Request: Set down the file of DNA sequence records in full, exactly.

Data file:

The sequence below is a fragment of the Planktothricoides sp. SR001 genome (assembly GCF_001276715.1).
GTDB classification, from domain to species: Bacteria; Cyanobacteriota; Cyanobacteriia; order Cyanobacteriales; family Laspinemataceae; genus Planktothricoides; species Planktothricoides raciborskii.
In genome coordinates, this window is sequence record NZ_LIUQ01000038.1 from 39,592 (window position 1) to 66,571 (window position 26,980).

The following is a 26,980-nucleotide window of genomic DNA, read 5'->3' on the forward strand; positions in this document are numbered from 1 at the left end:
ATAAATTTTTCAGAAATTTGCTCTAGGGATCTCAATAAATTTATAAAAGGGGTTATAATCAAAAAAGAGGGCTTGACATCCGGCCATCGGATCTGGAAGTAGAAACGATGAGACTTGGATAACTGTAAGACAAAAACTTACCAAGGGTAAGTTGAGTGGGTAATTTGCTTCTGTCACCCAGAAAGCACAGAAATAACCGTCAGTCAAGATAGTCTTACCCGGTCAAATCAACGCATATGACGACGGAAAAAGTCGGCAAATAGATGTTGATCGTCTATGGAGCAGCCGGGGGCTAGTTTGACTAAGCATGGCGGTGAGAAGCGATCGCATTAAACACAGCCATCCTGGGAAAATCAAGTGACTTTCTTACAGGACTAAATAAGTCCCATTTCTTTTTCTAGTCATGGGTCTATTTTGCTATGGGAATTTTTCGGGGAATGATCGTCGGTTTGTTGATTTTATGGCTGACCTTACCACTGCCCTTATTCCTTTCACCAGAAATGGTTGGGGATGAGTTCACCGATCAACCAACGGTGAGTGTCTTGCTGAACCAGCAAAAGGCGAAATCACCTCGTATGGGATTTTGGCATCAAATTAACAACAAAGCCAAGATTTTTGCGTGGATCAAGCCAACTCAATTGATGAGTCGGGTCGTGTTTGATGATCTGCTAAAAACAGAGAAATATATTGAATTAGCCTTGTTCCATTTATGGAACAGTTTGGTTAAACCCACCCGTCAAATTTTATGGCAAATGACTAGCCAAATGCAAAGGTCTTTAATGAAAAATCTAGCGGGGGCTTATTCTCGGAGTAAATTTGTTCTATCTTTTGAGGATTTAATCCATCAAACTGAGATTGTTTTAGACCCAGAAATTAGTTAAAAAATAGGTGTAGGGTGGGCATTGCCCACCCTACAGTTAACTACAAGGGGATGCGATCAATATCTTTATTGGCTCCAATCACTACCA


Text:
The sequence below is a fragment of the Planktothricoides sp. SR001 genome (assembly GCF_001276715.1).
GTDB classification, from domain to species: Bacteria; Cyanobacteriota; Cyanobacteriia; order Cyanobacteriales; family Laspinemataceae; genus Planktothricoides; species Planktothricoides raciborskii.
In genome coordinates, this window is sequence record NZ_LIUQ01000038.1 from 39,592 (window position 1) to 66,571 (window position 26,980).

The following is a 26,980-nucleotide window of genomic DNA, read 5'->3' on the forward strand; positions in this document are numbered from 1 at the left end:
ATAAATTTTTCAGAAATTTGCTCTAGGGATCTCAATAAATTTATAAAAGGGGTTATAATCAAAAAAGAGGGCTTGACATCCGGCCATCGGATCTGGAAGTAGAAACGATGAGACTTGGATAACTGTAAGACAAAAACTTACCAAGGGTAAGTTGAGTGGGTAATTTGCTTCTGTCACCCAGAAAGCACAGAAATAACCGTCAGTCAAGATAGTCTTACCCGGTCAAATCAACGCATATGACGACGGAAAAAGTCGGCAAATAGATGTTGATCGTCTATGGAGCAGCCGGGGGCTAGTTTGACTAAGCATGGCGGTGAGAAGCGATCGCATTAAACACAGCCATCCTGGGAAAATCAAGTGACTTTCTTACAGGACTAAATAAGTCCCATTTCTTTTTCTAGTCATGGGTCTATTTTGCTATGGGAATTTTTCGGGGAATGATCGTCGGTTTGTTGATTTTATGGCTGACCTTACCACTGCCCTTATTCCTTTCACCAGAAATGGTTGGGGATGAGTTCACCGATCAACCAACGGTGAGTGTCTTGCTGAACCAGCAAAAGGCGAAATCACCTCGTATGGGATTTTGGCATCAAATTAACAACAAAGCCAAGATTTTTGCGTGGATCAAGCCAACTCAATTGATGAGTCGGGTCGTGTTTGATGATCTGCTAAAAACAGAGAAATATATTGAATTAGCCTTGTTCCATTTATGGAACAGTTTGGTTAAACCCACCCGTCAAATTTTATGGCAAATGACTAGCCAAATGCAAAGGTCTTTAATGAAAAATCTAGCGGGGGCTTATTCTCGGAGTAAATTTGTTCTATCTTTTGAGGATTTAATCCATCAAACTGAGATTGTTTTAGACCCAGAAATTAGTTAAAAAATAGGTGTAGGGTGGGCATTGCCCACCCTACAGTTAACTACAAGGGGATGCGATCAATATCTTTATTGGCTCCAATCACTACCA